Making A Drama Out Of A Crisis

Division Reappears
Division Reappears

Poland’s Smolensk tragedy has taken on ridiculous proportions. First of all, the Smolensk air crash seemed to have unified, albeit briefly, the entire Polish nation. Poland’s politicians joined hands in gestures of goodwill and to honour the dead; there was talk of a new ‘beginning’ in Polish politics. The world stood aghast as millions of Poles mourned the tragic death of their President, political and military elites. Law and Justice (PiS) leader Jarosław Kaczyński was said to be a ‘changed man’. However, little over three months after the crash and the squabbling, bickering and bile have returned with increased vehemence. PO (Civic Platform) and PiS are once again at loggerheads and Janusz Palikot and Jarosław Kaczyński have returned to their old ways.

"Is He Worthy Of Kings?"
"Is He Worthy Of Kings?"

The first ‘crack’ appeared when it was being decided where to bury Lech Kaczyński. A great deal of people were against the President being buried on the hallowed ground of the Royal Castle at Wawel but the decision to lay Kaczyński to rest at Wawel together with Poland’s kings seemed to be taken without consultation. The church said the family of the deceased had requested for Lech Kaczyński to be buried in Kraków, the family, on the other hand, said  it was the church’s decision.

Kaczyński-Komorowski Head-To-Head
Kaczyński-Komorowski Go Head-To-Head

The presidential elections clearly showed the fault lines running through Polish politics and the country as a whole. Jarosław Kaczyński together with his PiS colleagues made great use of the Smolensk tragedy for political gain but despite an amazing upsurge in support and post-Smolensk emotion, the PO candidate Bronisław Komorowski won the presidential elections. This was the tipping point for many. Kaczyński dropped his mask of ‘niceness’ and returned to his usual politics of negativity and ‘finding the enemy’ immediately calling for an inquiry into the death of his brother.

Cross of Contention
Cross of Contention

Soon after winning the elections, Bronisław Komorowski declared that he wishes for the cross erected outside the Presidential Palace in Warsaw commemorating those who died in the Smolensk tragedy to be removed and placed elsewhere. PiS politicians and supporters of Radio Maryja together with an organisation known as the ’10 April Group’ (who have elevated Lech Kaczyński to almost holy man status) are up in arms.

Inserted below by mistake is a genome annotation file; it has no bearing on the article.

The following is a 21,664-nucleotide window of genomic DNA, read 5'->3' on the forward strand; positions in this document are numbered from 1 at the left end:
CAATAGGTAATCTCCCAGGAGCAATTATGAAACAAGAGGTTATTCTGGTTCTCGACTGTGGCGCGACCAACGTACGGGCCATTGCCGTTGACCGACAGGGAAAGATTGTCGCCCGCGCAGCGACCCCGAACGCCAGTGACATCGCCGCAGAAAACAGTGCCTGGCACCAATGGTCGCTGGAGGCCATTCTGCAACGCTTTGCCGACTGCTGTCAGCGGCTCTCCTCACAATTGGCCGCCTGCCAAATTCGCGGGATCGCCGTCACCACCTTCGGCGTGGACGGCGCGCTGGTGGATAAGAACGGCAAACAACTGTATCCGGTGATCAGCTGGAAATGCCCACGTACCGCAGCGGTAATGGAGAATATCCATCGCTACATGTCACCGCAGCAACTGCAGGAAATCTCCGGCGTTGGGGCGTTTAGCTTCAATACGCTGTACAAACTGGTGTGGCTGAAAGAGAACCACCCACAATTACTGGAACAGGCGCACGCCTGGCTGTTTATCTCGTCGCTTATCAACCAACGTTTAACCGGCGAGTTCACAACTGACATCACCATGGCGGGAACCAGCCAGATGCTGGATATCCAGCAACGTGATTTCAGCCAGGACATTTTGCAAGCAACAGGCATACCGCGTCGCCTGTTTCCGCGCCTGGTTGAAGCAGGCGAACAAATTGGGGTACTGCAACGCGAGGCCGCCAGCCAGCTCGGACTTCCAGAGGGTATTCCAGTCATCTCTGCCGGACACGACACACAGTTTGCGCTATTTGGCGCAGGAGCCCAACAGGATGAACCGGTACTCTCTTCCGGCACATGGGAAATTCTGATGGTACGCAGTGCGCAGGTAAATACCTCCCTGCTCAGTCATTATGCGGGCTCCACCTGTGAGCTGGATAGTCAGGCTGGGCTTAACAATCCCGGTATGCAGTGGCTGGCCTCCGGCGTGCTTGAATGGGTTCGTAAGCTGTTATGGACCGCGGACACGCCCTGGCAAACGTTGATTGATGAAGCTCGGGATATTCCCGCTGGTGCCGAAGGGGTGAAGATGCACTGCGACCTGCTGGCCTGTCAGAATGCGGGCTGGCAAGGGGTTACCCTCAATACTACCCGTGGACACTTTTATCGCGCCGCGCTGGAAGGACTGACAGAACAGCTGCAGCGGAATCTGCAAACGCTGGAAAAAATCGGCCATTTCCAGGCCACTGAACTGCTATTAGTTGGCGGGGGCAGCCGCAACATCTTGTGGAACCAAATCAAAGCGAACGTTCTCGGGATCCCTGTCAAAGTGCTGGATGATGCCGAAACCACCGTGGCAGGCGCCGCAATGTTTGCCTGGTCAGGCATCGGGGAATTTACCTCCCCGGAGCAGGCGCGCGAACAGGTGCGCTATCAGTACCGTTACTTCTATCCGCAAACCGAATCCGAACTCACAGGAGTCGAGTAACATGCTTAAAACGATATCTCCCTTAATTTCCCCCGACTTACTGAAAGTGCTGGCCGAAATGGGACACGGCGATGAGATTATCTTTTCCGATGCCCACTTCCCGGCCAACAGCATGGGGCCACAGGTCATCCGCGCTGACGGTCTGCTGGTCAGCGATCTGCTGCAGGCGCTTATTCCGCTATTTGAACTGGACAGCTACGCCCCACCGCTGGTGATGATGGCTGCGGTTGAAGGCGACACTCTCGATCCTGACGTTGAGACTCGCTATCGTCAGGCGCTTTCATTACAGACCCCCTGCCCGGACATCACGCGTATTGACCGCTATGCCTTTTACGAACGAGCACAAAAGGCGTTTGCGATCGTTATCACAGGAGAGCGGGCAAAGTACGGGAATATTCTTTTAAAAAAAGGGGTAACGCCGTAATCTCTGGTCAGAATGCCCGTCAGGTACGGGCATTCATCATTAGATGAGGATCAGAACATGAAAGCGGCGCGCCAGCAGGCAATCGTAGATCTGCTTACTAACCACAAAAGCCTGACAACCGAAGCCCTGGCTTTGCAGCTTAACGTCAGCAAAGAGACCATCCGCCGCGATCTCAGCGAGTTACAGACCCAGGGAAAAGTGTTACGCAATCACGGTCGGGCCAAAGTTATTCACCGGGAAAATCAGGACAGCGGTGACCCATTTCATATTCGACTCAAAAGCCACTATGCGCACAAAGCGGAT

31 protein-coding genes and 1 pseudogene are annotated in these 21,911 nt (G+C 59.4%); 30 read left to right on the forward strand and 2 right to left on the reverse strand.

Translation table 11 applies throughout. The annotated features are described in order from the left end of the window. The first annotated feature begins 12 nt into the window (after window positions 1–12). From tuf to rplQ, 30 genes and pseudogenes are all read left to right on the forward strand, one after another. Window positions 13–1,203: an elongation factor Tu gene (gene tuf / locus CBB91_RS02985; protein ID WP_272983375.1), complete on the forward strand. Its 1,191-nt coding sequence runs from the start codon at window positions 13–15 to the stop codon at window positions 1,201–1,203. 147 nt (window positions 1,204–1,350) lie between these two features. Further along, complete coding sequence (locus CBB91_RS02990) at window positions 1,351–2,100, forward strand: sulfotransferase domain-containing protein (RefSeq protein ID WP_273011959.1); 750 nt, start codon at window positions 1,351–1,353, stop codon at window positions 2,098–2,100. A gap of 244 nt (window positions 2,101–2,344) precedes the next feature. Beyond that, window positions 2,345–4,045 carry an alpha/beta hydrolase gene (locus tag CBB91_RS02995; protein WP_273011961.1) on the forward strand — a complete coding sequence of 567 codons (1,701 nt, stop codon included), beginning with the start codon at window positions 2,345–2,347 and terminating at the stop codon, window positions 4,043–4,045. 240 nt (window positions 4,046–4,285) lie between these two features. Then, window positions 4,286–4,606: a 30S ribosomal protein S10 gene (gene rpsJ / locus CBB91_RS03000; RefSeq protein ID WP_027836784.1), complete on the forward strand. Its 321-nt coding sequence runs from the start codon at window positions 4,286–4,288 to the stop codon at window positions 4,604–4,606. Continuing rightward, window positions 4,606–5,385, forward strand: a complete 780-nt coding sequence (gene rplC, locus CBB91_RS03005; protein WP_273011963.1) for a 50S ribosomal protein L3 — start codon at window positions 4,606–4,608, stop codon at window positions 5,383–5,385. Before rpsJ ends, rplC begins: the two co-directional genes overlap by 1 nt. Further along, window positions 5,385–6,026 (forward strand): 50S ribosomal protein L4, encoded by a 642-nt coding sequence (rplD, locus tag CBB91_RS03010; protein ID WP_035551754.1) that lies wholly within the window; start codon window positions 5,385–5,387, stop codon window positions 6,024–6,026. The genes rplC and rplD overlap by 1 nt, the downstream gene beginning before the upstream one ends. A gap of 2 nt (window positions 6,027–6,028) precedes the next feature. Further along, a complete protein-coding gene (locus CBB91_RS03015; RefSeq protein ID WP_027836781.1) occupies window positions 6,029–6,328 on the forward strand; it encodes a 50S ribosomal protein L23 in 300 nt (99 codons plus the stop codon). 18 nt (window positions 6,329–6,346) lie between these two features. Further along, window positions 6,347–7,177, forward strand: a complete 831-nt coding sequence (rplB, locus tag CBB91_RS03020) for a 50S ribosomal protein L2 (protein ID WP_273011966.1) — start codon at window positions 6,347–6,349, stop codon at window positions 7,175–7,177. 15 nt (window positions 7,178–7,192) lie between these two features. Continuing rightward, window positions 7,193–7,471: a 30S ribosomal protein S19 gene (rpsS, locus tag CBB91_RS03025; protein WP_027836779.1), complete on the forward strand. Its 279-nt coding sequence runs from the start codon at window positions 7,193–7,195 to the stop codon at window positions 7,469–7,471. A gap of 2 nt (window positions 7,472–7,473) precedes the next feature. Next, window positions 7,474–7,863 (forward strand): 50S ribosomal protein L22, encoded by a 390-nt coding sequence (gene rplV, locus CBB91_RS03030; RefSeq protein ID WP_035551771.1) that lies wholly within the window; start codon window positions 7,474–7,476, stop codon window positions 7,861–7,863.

The Master - Macierewicz
The Master - Macierewicz

For those who do not believe in the seriousness of this division, it is enough to listen to the rhetoric of the ’10 April Group’, who believe Kaczyński to be a martyr and the words of  Antoni ‘The Master’ Macierewicz, head of the recently-formed ‘Presidential Aircraft Crash Investigative Group’ made up entirely of PiS politicians. Macierewicz called the aircrash a “crime” which the “government were responsible for”. He also said that the work of the Investigative Group is the “most important activity we have ever undertaken in our life and is of major concern to all Polish people”.  Mountains out of molehills?

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10 thoughts on “Making A Drama Out Of A Crisis

  1. Two political parties fighting each other … I usually name that democracy ! Or am I still lost in translation ? 😉

  2. Sorry Raf, but I have to agree with Dinolaure. PO has little interest in making political capital from Smolensk because they can’t (not even to blame some PiS politico on the plane). PiS are interested because they can get sympathy knowing that the fault of such politicos will never be accepted. Its just two party politics … and Palikot, of course, but he’s just entertainment.

    The only exceptional element is the extreme nature of Polish public and political hypocrisy resulting from the crash, where the ex-president suddenly became a great and highly respected person in a way that he had never been in life: a bit like the death of Princess Diana. Questioning this is not being ‘respectful’. Palikot’s claim that Lech K has blood on his hands is widely believed and speculated about and there is strong, but only circumstantial, evidence for his moral responsibility. Within the context of the normally aggressive way of speaking of many politicians (Polish and elsewhere), his claim would appear to be political fair comment. The only reason he has been censured is his refusal to act as hypocritical/respectful as others would want. It the degree of unity over Smolensk that is surprising.

  3. Steve,
    First of all, cheers for the comments. 🙂
    Hypocrisy is ALWAYS a part of politics, but for me, as I mentioned above, what’s striking is how Smolensk has taken on gargantuan proportions. Macierewicz is a poison-filled meddler and anything which he gets his hands into is never a good thing. I know what you’re saying but I think the 10 April Group and Macierewicz’s Investigative Group say a lot, sociologically, about the state of Poland.

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